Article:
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    I agree. I call my holsters for the .45 "Four Safety Holsters." That includes the grip safety, the manual safety lock, the covered trigger and the leather cam that keeps the safety lock positively engaged.

    As for single action revolvers, the uncovered trigger was basically for fast draw. While some 19th century holsters had uncovered triggers, most didn't. Ironically, when you look at the ultimate "fast draw" holsters, you see they were so insecure, they needed a leather thong over the hammer -- a prescription for suicide in a real fast draw situation!

    I make my SAA holsters with covered trigger guards. Draw a line from the hammer to the back of the trigger guard, that that describes my SAA holster. A holster like that, well moulded to the gun, has no need for a safety strap -- and that includes carry on horseback.
     
  12. Eaglestroker

    Eaglestroker Member

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    Joel, you obviously have no problem throwing my designs under the bus but I will keep this factual. Can you in fact show me a case involving a 1911 going off because of an exposed trigger? How, exactly, do you propose that the gun would go off because of an open trigger guard when you have a safety molded into the on position AND a grip safety that must be depressed before firing? I've tried and can't get the hammer to drop in one. I prefer to think of my most important safety feature as the one between my or my customers ears. This obviously isn't for everyone.

    You won't ever find a Glock holster with that style of holster and there is a reason for it.

    I will ask as it is a bit perplexing, what scenario is created where an exposed trigger on a single action revolver caused one to fire? This would require not only the hammer to be cocked (never seen a SA revolver carried cocked and locked) and someone fired in the holster? I don't make single action holsters but am curious.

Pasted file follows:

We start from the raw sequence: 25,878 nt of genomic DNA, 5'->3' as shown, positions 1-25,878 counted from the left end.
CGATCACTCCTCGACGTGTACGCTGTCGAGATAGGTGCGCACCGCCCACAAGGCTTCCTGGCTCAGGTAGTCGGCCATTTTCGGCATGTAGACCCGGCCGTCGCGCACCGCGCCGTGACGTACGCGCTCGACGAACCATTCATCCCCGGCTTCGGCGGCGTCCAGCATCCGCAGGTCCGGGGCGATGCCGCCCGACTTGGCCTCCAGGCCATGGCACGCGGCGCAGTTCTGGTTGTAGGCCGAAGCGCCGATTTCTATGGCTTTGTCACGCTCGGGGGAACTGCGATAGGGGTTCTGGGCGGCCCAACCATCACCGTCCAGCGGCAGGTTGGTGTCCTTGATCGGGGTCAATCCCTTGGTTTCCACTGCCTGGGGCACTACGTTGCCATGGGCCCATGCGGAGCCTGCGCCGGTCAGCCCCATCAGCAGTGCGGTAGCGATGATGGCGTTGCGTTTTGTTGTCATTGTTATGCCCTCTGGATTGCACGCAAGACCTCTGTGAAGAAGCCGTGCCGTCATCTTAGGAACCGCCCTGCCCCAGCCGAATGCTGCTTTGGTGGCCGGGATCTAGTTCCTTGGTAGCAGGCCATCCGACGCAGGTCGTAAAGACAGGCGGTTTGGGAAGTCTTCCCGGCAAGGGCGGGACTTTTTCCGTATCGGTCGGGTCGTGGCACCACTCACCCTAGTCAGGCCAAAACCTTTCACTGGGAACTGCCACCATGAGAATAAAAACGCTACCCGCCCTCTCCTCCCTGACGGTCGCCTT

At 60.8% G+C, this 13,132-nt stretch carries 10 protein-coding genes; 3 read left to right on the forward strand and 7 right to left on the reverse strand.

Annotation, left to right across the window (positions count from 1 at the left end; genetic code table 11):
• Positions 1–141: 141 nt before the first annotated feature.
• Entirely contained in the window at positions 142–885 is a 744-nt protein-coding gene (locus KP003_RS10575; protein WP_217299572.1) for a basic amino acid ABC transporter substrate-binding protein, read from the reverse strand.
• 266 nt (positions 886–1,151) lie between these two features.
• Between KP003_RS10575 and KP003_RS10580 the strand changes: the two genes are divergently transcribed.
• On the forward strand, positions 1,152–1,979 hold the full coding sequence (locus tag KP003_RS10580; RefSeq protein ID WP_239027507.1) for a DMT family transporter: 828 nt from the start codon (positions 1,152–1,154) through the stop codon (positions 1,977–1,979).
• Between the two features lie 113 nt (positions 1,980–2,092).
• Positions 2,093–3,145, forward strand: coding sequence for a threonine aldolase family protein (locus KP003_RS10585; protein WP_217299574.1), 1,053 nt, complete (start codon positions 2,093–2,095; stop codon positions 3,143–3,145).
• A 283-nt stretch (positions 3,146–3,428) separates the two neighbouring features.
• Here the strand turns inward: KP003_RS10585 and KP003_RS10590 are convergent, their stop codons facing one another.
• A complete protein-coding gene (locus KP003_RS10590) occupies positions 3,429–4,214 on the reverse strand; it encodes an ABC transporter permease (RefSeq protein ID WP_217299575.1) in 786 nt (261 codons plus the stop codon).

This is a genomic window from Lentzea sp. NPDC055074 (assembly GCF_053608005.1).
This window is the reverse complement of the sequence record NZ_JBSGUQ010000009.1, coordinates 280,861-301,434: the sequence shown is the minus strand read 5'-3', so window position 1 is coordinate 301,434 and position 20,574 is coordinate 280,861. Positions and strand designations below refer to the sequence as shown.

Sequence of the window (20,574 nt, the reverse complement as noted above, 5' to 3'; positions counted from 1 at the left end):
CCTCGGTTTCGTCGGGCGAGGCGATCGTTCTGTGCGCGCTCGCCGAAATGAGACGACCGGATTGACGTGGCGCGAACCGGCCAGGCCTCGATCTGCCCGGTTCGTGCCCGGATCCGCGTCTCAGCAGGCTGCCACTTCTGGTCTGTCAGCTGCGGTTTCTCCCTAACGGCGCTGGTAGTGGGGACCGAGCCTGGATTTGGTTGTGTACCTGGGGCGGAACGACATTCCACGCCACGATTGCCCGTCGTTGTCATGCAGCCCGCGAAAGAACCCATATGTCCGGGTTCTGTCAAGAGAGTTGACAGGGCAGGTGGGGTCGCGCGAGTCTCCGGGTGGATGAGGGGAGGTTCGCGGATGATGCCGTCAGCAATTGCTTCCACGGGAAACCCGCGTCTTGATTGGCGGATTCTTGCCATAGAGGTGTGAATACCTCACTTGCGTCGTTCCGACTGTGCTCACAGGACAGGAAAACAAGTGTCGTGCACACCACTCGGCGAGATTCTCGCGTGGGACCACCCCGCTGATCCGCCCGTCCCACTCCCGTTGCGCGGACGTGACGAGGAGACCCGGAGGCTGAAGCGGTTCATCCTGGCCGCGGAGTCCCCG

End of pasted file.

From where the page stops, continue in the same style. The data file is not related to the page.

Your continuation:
13. Vern Humphrey

    Vern Humphrey Member

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    Yes. As you shove the gun into the holster, you hold it in the firing position -- often depressing the grip safety. If the safety lock is disengaged and your finger is on the trigger, BANG! I know of one instance where an M1911 went off under those circumstances -- it was being carried in a locally-made buffalo leather holster in Viet Nam that was designed like a "fast draw" holster.

    Not at all uncommon to have an ND with an exposed trigger SAA holster -- Sammy Davis, Junior had one during the "fast draw" craze of the '50s and '60s. What happens is the finger enters the trigger guard while the gun is still in the holster. At the same time, the hammer is cocked. You can wind up holding a cocked SAA, finger on the trigger, and the gun still partially or wholly in the holster.

    In fact, SAA "fast draw" holsters of that era had steel stiffeners designed to allow the cylinder to rotate (and the gun to be cocked) while still completely in the holster.
     
  14. Eaglestroker

    Eaglestroker Member

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    Thanks Vern, for the informative post. I should also add that I have never made an open trigger guard for anyone other than myself. I like a minimalist holster when working that doesn't take up a lot of real estate. Notice I stated that the best safety IMO is the one between our ears? I don't trust everyones' and that is why I have and never will sell a version of that holster to the public. Thanks for your honest concern and upfront explanation.